Three minutes before 11 p.m. on the last day of its regular session, the Alaska Legislature finalized a state budget that will pay each eligible Alaskan about $3,200 later this year.
As late as Saturday, it appeared possible that the House and Senate would agree on a $5,500 payment, but lawmakers settled on a lower amount after days of negotiations and a failed vote to spend from savings.
“For the four years I’ve been down here, we’ve practiced fiscal restraint and tried to keep money in savings, make sure we put Alaska’s future on the front foot, and that’s where my vote came from today,” said Rep. Grier Hopkins, D-Fairbanks, who cast the decisive vote against spending from savings to increase the payment from $3,200 to roughly $3,850.
House Minority Leader Cathy Tilton, R-Wasilla, was among those who supported a larger payout and said she was disappointed by the result.
“Alaskans are the ones who lose out,” she said.
Speaker of the House Louise Stutes, R-Kodiak, refused to answer questions from reporters after the conclusion of the session, instead attending a gift-giving ceremony and celebration for staff.
The $3,200 payout is expected to cost $2.1 billion and is the largest component of a budget that also pays for services and construction projects from July 1 this year through June 30, 2023.
Budget among largest in Alaska history
Alaska is expecting a surge in oil revenue due to the Russian invasion of Ukraine, and the Legislature spent most of that surge, boosting the share of the budget funded by taxes and Permanent Fund transfers to $8.4 billion. That’s the 10th-largest in state history, when adjusted for inflation.
Add fee-funded and federally funded programs, and the budget is $16.2 billion, the second-largest in state history.
Gov. Mike Dunleavy may veto some projects from the budget in the coming days, which could lower the total, and the figure could rise next spring during the Legislature’s annual supplemental budget process.
While the budget includes hundreds of millions of dollars in construction projects, grants to K-12 schools and hundreds of millions of dollars in savings, the Permanent Fund dividend and the energy relief payment were the focus of attention in the final days of the session.
The Senate approved a $5,500 payout, but the House rejected the Senate’s plan on Saturday, requiring negotiators to come up with a compromise. They settled on a budget paying $3,850 per recipient, with $2,600 coming from the Permanent Fund dividend and $1,250 from the energy relief payment.
Half of the energy payment was to be paid with $420 million from the Constitutional Budget Reserve, but spending from the reserve requires 15 votes in the Senate and 30 in the House. The Senate met the mark, and Dunleavy urged House members to agree, but the House fell one vote short as savings-minded Democrats and independents voted against it.
All of the House’s Republicans, plus 10 members of the predominantly Democratic coalition majority, voted for spending from the reserve.
Despite the failed vote, the $3,200 payment — the exact amount will depend on the number of PFD recipients this year — will be the second-largest in state history when adjusted for inflation.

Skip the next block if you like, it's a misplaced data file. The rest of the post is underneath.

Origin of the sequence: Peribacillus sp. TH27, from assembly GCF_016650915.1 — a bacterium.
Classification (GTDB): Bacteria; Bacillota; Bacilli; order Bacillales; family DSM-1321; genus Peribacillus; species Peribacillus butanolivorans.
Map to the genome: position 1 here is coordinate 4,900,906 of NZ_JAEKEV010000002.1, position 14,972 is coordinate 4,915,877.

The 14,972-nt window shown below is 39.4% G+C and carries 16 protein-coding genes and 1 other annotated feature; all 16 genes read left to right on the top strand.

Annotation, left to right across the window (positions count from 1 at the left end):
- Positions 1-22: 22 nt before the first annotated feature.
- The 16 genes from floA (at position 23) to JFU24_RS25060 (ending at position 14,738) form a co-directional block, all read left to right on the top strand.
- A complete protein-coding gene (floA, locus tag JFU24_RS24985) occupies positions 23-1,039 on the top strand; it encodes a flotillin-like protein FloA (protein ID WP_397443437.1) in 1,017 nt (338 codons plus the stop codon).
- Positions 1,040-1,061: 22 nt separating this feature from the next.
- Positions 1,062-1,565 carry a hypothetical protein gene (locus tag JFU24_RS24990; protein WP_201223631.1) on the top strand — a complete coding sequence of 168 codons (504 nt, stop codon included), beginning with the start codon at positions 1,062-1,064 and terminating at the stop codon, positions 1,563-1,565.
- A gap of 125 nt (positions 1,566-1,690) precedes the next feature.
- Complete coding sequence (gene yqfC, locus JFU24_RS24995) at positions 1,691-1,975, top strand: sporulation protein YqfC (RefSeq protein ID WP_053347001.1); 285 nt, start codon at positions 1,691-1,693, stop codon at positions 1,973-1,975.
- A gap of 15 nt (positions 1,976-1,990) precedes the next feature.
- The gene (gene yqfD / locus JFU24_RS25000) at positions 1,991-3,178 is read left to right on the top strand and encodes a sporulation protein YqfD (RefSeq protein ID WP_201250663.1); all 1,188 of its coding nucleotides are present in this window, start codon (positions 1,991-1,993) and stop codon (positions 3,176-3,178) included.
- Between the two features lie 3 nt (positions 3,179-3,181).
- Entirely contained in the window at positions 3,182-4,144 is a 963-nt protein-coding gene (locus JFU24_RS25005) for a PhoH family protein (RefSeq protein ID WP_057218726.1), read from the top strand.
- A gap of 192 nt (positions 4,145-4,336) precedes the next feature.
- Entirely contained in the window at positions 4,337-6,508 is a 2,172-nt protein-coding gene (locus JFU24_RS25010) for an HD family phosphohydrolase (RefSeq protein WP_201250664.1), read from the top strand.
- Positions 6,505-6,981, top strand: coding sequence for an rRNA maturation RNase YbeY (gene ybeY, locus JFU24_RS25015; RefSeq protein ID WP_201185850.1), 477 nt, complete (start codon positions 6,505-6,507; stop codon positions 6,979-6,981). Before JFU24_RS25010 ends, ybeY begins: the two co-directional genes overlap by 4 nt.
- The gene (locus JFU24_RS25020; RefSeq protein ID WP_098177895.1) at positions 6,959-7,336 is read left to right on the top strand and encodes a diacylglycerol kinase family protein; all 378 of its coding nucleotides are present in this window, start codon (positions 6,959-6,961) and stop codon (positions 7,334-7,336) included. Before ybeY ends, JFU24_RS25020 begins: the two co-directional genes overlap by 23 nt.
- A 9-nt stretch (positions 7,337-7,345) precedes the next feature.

“This is a give and take. We give, sometimes we have to take,” said Sen. Bert Stedman, R-Sitka.
Members cite energy costs in arguing for higher payout
Rep. Mike Cronk, R-Tok, urged members of the House to vote in favor of the budget and a larger energy payment, saying he’s received many messages from constituents worried about rising energy prices.
“Everybody’s going to be hurting. I’ve seen the emails, I’ve seen the messages,” he said.
Rep. Mike Prax, R-North Pole, added to the pressure.
“Times are tough. People are in a dire position, so if we can do anything to help them this year, I think that’s the appropriate thing to do,” he said.
But about half of the House’s governing coalition felt differently, voting in favor of keeping money in savings instead.
After the House vote, Senators who supported the bigger payout tabled a key election-reform and campaign-finance bill supported by lawmakers who voted against spending from savings.
Sen. Jesse Kiehl, D-Juneau, said it was a pressure tactic intended to force them to change their votes. Senate President Peter Micciche, R-Soldotna, said the failed reserve vote discouraged senators from pursuing the bill.
Pressure tactic or not, holding the bill failed to change the result: A revote ended with a wider margin against the $3,850 payout.
The campaign finance bill died when the session ended, which means candidates in this year’s election may accept unlimited amounts of campaign contributions.
Budget not the only bill passed at session’s end
The House and Senate passed many other bills in the last hours of the legislative session, including an education reform bill, a major revision to state law dealing with sexual assault, new restrictions on child marriage and reliable funding for the state’s college scholarship program for high school students.
“If you could divide my feelings precisely in half, half would be elated, and half would be disappointed,” Micciche said.
“I think the only failure was about politics, and it wasn’t about policy,” he said.